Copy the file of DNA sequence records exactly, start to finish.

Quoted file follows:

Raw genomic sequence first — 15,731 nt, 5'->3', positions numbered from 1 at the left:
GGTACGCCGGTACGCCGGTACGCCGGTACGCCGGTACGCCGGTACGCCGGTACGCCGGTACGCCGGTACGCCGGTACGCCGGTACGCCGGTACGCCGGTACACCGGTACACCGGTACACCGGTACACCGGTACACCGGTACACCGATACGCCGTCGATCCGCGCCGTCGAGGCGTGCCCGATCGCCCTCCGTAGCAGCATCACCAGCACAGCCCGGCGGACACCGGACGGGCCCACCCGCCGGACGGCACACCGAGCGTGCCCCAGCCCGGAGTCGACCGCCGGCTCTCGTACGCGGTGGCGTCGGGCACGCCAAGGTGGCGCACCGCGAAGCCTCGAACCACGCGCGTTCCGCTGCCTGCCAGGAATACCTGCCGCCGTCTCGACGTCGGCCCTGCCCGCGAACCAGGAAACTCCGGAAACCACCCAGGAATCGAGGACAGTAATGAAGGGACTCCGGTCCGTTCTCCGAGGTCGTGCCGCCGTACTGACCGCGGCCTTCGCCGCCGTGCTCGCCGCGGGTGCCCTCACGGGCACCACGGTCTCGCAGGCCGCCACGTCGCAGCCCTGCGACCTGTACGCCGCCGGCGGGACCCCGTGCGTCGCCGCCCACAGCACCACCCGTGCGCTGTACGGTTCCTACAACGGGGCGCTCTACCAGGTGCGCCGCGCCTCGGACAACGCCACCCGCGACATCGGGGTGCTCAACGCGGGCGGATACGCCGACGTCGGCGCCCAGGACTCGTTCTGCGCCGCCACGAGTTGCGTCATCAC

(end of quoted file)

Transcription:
Raw genomic sequence first — 15,731 nt, 5'->3', positions numbered from 1 at the left:
GGTACGCCGGTACGCCGGTACGCCGGTACGCCGGTACGCCGGTACGCCGGTACGCCGGTACGCCGGTACGCCGGTACGCCGGTACGCCGGTACGCCGGTACACCGGTACACCGGTACACCGGTACACCGGTACACCGGTACACCGATACGCCGTCGATCCGCGCCGTCGAGGCGTGCCCGATCGCCCTCCGTAGCAGCATCACCAGCACAGCCCGGCGGACACCGGACGGGCCCACCCGCCGGACGGCACACCGAGCGTGCCCCAGCCCGGAGTCGACCGCCGGCTCTCGTACGCGGTGGCGTCGGGCACGCCAAGGTGGCGCACCGCGAAGCCTCGAACCACGCGCGTTCCGCTGCCTGCCAGGAATACCTGCCGCCGTCTCGACGTCGGCCCTGCCCGCGAACCAGGAAACTCCGGAAACCACCCAGGAATCGAGGACAGTAATGAAGGGACTCCGGTCCGTTCTCCGAGGTCGTGCCGCCGTACTGACCGCGGCCTTCGCCGCCGTGCTCGCCGCGGGTGCCCTCACGGGCACCACGGTCTCGCAGGCCGCCACGTCGCAGCCCTGCGACCTGTACGCCGCCGGCGGGACCCCGTGCGTCGCCGCCCACAGCACCACCCGTGCGCTGTACGGTTCCTACAACGGGGCGCTCTACCAGGTGCGCCGCGCCTCGGACAACGCCACCCGCGACATCGGGGTGCTCAACGCGGGCGGATACGCCGACGTCGGCGCCCAGGACTCGTTCTGCGCCGCCACGAGTTGCGTCATCAC